Your browser doesn't support javascript.
Show: 20 | 50 | 100
Results 1 - 2 de 2
Filter
Add filters

Language
Year range
1.
American Journal of Respiratory and Critical Care Medicine ; 205(1), 2022.
Article in English | EMBASE | ID: covidwho-1927815

ABSTRACT

Introduction: Interstitial lung disease (ILD) comprises a heterogeneous group of diseases affecting the lung interstitium often associated with significant morbidity and mortality. The Australasian Interstitial Lung Disease Registry (AILDR) launched in 2016 with the concurrent aims to: a) provide a valuable resource for high quality ILD research to further understanding of ILD and b) improve care for ILD patients across Australia and NZ. Consisting initially of four pilot sites, over time the registry has expanded to 21 sites across Australasia. Methods: Consecutive ILD patients attending any of the registered ILD centres across Australia and NZ are eligible to enrol in the AILDR following provision of informed consent. Comprehensive data including demographics, ILD diagnosis, objective functional markers (baseline and subsequent tests) and treatment parameters are collected and stored on a secure online platform. We report data from the AILDR since initiation in May 2016 to 30th September 2021 inclusive. Results: In total 2140 participants were enrolled from 16 sites at a mean rate of 43/month (mean age 65.8±13.3years;1185 (55.4%) male;982 (45.9%) ever-smokers;mean BMI 29.4±5.9kg/m2). Baseline functional parameters demonstrated mean FVC 85.6±21.7% predicted, mean DLCO 60.5±19.4%predicted, and mean six-minute walk test (6MWT) distance 434.3±126.5metres. ILD diagnoses included: idiopathic pulmonary fibrosis (IPF) n=545 (30.3%), connective tissue disease associated ILD (CTD-ILD) n=326 (18.1%), chronic hypersensitivity pneumonitis (CHP) n=155 (8.6%), sarcoidosis n=120 (6.7%) and unclassifiable ILD n=190 (10.6%). Patients with IPF were more likely to be male (n=403, 73.9%, p<0.001) and older (72.6±8.3years, p<0.001) compared to all other ILD subtypes. A female predominance was observed for CHP (n=92, 59%, p=0.001) and CTD-ILD (n=206, 63%, p<0.001). Baseline functional parameters were lowest for those with CHP (FVC 76.8±22.4% predicted, DLCO 54.1±16.9% predicted), significantly lower comparable to the IPF group (FVC 84.8±19.6%predicted, DLCO 58.7±17.8%predicted, p<0.001). The highest baseline functional parameters were observed in those with sarcoidosis. Conclusion: We demonstrate the feasibility of a bi-national ILD registry evidenced by steady recruitment despite the COVID-19 pandemic. In this study, lower functional baseline parameters were detected in the CHP group suggesting priority research should be afforded to this group. Through a routine approach across Australasia, the AILDR aims to improve standardisation of diagnosis and management of ILD patients.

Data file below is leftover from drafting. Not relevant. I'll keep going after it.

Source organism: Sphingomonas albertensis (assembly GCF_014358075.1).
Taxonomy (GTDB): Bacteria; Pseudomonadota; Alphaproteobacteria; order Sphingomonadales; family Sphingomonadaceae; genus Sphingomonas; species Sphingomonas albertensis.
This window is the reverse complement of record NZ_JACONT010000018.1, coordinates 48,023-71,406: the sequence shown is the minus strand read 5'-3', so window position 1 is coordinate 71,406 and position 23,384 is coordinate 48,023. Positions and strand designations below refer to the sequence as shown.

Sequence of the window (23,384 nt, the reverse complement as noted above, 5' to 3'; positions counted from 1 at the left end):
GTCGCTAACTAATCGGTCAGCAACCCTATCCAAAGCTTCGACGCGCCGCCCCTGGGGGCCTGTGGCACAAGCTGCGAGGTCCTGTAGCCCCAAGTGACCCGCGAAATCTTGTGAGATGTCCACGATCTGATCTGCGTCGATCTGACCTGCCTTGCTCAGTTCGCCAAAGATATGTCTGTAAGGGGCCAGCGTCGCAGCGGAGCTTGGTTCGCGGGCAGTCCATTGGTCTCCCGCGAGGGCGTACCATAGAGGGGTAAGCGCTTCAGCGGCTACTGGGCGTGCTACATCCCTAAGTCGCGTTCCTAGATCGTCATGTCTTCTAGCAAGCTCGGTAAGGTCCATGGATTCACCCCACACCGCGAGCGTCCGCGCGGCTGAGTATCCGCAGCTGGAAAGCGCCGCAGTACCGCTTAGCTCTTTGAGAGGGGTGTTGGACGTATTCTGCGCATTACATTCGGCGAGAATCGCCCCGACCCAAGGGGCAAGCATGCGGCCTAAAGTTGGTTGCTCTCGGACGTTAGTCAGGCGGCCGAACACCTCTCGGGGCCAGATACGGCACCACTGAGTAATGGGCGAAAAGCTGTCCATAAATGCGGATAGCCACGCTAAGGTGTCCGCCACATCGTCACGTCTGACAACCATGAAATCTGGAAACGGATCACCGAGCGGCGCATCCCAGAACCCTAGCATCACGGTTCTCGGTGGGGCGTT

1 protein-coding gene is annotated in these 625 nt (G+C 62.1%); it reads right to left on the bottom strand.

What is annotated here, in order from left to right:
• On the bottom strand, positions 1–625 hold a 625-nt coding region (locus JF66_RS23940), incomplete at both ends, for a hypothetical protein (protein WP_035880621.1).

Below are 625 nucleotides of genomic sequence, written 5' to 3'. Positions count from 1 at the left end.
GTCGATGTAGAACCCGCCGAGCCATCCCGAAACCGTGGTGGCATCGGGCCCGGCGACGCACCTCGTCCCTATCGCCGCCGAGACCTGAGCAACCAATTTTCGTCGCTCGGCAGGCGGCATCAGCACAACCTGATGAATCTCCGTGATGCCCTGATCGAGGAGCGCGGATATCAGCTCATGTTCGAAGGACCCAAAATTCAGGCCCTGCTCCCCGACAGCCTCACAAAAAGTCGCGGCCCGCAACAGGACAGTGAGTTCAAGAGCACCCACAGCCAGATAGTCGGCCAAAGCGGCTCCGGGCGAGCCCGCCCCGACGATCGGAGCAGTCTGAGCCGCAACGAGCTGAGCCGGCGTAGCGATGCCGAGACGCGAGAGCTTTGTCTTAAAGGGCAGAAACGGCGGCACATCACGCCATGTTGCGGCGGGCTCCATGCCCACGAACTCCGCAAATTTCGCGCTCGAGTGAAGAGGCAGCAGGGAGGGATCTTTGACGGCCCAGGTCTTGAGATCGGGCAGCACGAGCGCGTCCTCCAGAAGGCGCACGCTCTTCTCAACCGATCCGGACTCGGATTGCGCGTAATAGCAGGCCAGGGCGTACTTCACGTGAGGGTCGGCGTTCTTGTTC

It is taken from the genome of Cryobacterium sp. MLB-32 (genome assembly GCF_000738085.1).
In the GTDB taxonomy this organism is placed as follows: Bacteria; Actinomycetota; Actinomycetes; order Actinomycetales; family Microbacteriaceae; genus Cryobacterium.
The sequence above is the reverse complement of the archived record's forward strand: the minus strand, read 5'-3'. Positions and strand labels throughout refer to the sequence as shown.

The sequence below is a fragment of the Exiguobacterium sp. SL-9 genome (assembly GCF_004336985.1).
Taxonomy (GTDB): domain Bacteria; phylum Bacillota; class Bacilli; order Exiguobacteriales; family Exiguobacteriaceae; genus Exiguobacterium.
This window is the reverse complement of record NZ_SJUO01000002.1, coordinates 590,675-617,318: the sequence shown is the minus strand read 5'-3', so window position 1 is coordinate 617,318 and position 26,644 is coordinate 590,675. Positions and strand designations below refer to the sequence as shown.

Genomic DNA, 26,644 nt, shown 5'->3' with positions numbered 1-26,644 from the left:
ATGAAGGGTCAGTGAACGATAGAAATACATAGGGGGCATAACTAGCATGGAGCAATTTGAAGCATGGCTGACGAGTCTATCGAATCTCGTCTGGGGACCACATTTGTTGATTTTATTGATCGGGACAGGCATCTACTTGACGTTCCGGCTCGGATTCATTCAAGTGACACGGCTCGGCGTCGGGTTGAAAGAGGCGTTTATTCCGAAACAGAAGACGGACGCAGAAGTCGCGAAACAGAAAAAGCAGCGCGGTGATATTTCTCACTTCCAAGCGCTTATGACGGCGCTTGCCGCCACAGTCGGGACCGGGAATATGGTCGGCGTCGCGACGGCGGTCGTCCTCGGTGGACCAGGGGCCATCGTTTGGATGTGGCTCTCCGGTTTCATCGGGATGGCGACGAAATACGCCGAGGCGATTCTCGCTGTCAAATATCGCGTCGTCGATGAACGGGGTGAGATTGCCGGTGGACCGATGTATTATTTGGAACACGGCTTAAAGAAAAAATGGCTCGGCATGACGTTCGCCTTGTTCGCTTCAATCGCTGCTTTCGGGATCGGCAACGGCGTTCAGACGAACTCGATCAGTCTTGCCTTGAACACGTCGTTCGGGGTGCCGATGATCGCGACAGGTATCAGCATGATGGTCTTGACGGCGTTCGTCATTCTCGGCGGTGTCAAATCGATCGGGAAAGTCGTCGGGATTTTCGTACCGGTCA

2.
EuropePMC; 2020.
Preprint in English | EuropePMC | ID: ppcovidwho-314989

ABSTRACT

Background: The need for healthcare workers (HCWs) to wear personal protective equipment (PPE) during the COVID-19 pandemic heightens thermal stress. We assessed the knowledge, attitudes, and practices of HCWs from developed and developing countries on PPE usage and heat stress when performing treatment and care.Methods: One hundred and sixty-five HCWs from India (n=110) and Singapore (n=55) participated in this survey. Thirty-seven HCWs from Singapore provided thermal comfort ratings before and after ice slurry ingestion. Responses between India and Singapore HCWs were compared. A p- value cut-off of 0·05 depicted statistical significance.Results: Median wet-bulb globe temperature was higher in India (30·2°C [IQR 29·1-31·8°C]) than in Singapore (22·0°C [IQR 18·8-24·8°C]) ( p <0·001). Majority of the respondents reported thirst (144;87%), excessive sweating (145;88%), exhaustion (128;78%), and desire to go to comfort zones (136;84%). In Singapore, reports of air-conditioning at worksites (34;62%), dedicated rest area availability (55;100%) and PPE removal during breaks (54;98.2%) were higher than in India (27;25%, 46;42%, and 66;60%, respectively) ( p <0·001). Median thermal comfort rating improved from 2 (IQR 1-2) to 0 (IQR 0-1) after ice slurry ingestion in Singapore ( p <0·001). Conclusion: HCWs are cognisant of the effects of heat stress but might not adopt best practices due to various constraints. Thermal stress management is better in Singapore than in India. Ice slurry ingestion is shown to be practical and effective in promoting thermal comfort under these conditions. Adverse effects of heat stress on productivity and judgement of HCWs warrant further investigation.Funding: This study was not funded in part or whole by any companies or agencies.Declaration of Interests: The authors declare that there are no competing financial interests.Ethics Approval Statement: In India, ethics approval was granted by Sri Ramachandra Institution of Higher Education and Research (Reference No.: IECNI/17/APR/59/54). In Singapore, ethics approval was granted by the National Healthcare Group Domain Specific Review Board (NHG DSRB;Reference No.: 2020/00590).

SELECTION OF CITATIONS
SEARCH DETAIL